Thames Water’s iconic Abbey Mills pumping station was completed in 1865 and still provides essential waste services to London’s homes, over 150 years later.
Designed by renowned engineer Sir Joseph Bazalgette as part of his landmark project to create a sewer system that would clean up the capital, the “cathedral of sewage” remains a spectacular example of Victorian engineering.
You can view this iconic Newham Grade II listed building from the raised walkway, known as the Greenway, which is the grass covered cycle and walkway atop the Bazalgette sewage pipes that run from Wick Lane, 7km to Beckton.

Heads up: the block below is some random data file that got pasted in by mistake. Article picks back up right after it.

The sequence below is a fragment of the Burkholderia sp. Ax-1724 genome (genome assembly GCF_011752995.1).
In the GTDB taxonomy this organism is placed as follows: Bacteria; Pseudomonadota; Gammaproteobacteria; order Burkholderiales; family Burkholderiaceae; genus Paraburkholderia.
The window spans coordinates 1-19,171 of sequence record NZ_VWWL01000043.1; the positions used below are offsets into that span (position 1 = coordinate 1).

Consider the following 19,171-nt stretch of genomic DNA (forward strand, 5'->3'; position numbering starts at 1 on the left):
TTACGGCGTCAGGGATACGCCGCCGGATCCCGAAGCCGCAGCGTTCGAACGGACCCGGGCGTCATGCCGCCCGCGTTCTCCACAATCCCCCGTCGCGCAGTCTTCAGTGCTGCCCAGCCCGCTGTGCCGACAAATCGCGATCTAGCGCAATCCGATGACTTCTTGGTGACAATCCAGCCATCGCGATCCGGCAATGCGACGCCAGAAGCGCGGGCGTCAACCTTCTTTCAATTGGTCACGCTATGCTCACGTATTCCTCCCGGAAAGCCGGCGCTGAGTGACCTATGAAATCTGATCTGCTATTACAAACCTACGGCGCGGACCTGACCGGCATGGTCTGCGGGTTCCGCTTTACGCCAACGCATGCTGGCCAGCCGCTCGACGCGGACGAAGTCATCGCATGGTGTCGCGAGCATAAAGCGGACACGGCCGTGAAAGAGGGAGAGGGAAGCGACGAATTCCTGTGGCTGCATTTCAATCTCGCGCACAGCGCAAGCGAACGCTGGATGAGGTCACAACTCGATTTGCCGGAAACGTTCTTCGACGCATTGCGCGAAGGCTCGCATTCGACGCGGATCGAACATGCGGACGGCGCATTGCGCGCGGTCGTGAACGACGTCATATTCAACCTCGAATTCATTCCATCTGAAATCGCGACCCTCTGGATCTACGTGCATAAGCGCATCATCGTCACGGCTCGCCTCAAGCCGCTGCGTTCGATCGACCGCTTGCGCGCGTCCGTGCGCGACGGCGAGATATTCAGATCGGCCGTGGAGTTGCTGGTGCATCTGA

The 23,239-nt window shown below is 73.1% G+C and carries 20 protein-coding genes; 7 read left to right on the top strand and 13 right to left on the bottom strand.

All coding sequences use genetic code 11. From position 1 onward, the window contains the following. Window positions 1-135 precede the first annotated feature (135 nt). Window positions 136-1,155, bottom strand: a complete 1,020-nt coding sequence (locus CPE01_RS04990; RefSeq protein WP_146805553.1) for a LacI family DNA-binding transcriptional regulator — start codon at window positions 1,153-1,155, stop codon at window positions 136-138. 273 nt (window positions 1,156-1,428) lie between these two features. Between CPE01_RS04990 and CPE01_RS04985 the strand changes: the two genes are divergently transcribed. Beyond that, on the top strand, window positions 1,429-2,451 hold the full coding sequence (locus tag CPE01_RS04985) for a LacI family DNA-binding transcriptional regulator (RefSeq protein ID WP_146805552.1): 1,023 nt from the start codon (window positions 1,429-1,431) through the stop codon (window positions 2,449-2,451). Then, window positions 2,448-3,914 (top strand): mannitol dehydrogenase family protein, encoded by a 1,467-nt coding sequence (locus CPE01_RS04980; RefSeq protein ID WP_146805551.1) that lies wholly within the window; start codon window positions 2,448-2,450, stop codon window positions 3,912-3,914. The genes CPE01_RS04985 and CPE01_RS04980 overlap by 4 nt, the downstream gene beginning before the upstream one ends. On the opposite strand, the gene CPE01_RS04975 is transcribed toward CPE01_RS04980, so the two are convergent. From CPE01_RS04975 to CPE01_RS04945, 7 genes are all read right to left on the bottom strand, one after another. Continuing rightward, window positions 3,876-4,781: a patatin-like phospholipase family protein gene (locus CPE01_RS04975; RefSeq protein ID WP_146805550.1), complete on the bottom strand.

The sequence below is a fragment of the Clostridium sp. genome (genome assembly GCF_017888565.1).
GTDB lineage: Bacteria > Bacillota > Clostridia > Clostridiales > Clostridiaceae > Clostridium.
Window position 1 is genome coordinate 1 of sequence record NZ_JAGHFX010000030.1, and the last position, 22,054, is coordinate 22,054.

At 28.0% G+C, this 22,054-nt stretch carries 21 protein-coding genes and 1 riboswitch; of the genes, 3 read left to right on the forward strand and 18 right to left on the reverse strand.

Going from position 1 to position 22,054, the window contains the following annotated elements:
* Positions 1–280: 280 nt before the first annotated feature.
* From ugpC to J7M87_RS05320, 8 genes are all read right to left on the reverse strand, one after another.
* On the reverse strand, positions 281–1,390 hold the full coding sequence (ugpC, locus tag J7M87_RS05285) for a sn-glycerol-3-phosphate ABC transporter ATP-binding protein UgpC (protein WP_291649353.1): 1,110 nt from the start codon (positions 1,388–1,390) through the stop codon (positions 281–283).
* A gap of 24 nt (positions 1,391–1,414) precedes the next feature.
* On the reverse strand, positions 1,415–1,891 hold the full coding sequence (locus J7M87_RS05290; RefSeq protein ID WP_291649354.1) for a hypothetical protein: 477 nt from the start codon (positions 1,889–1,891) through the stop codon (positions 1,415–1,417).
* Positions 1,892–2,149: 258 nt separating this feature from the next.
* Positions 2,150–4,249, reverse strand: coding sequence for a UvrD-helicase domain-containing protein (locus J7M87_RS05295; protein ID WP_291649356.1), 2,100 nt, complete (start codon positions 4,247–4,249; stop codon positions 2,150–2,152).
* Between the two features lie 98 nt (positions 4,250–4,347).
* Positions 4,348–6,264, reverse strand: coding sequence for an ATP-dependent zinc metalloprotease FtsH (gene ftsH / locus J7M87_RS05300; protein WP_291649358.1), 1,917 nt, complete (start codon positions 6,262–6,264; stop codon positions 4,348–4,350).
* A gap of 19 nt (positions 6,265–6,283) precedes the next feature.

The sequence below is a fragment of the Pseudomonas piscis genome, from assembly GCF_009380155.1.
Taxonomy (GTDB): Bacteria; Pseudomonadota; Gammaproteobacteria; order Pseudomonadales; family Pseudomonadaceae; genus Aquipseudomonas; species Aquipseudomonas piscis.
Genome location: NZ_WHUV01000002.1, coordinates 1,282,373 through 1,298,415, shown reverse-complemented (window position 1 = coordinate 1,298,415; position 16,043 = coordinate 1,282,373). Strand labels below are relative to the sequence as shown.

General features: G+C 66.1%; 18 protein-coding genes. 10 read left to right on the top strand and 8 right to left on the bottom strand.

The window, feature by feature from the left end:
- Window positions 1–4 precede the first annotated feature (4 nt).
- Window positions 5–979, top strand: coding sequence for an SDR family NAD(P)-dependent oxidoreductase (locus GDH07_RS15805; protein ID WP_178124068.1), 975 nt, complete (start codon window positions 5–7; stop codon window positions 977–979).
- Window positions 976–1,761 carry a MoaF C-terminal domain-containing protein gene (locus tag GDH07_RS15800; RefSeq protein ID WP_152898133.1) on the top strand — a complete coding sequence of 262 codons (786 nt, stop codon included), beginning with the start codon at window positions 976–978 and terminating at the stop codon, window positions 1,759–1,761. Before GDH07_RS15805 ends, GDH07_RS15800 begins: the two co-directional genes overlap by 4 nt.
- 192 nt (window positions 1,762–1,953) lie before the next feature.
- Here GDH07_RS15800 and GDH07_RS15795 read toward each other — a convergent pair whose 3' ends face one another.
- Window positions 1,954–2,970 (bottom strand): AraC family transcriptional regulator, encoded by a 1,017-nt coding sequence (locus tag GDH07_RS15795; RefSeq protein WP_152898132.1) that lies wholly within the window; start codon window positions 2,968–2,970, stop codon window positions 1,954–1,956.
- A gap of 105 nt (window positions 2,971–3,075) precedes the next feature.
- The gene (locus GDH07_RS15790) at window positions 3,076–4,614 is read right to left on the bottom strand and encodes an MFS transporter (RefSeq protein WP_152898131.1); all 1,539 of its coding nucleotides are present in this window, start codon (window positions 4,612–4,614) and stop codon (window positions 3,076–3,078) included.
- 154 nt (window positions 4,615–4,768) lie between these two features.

Despite its age, Abbey Mills continues to form part of Thames Water’s complex network of wastewater pipes and pumps. It was originally constructed to pump sewage from the low-lying sewers of London through an outfall sewer and into the River Thames.
It now helps transfer waste from homes and businesses across the capital to Beckton sewage works, Europe’s largest three miles away. On an average day 230,000 litres of sewage passes through the site, the equivalent of around 100 Olympic-sized swimming pools, while on wet days volumes can increase four-fold with the majority of the storm water flowing into the Lee Tunnel sewer.
The pumping station was built at the site of an earlier watermill owned by the former Stratford Langthorne Abbey, from which it gained its name. It was first recorded as Wiggemulne in 1312 and in subsequent years became a site of factories and transit, with North Woolwich railway running through the site.
140 Abbey Lane, E15 2RW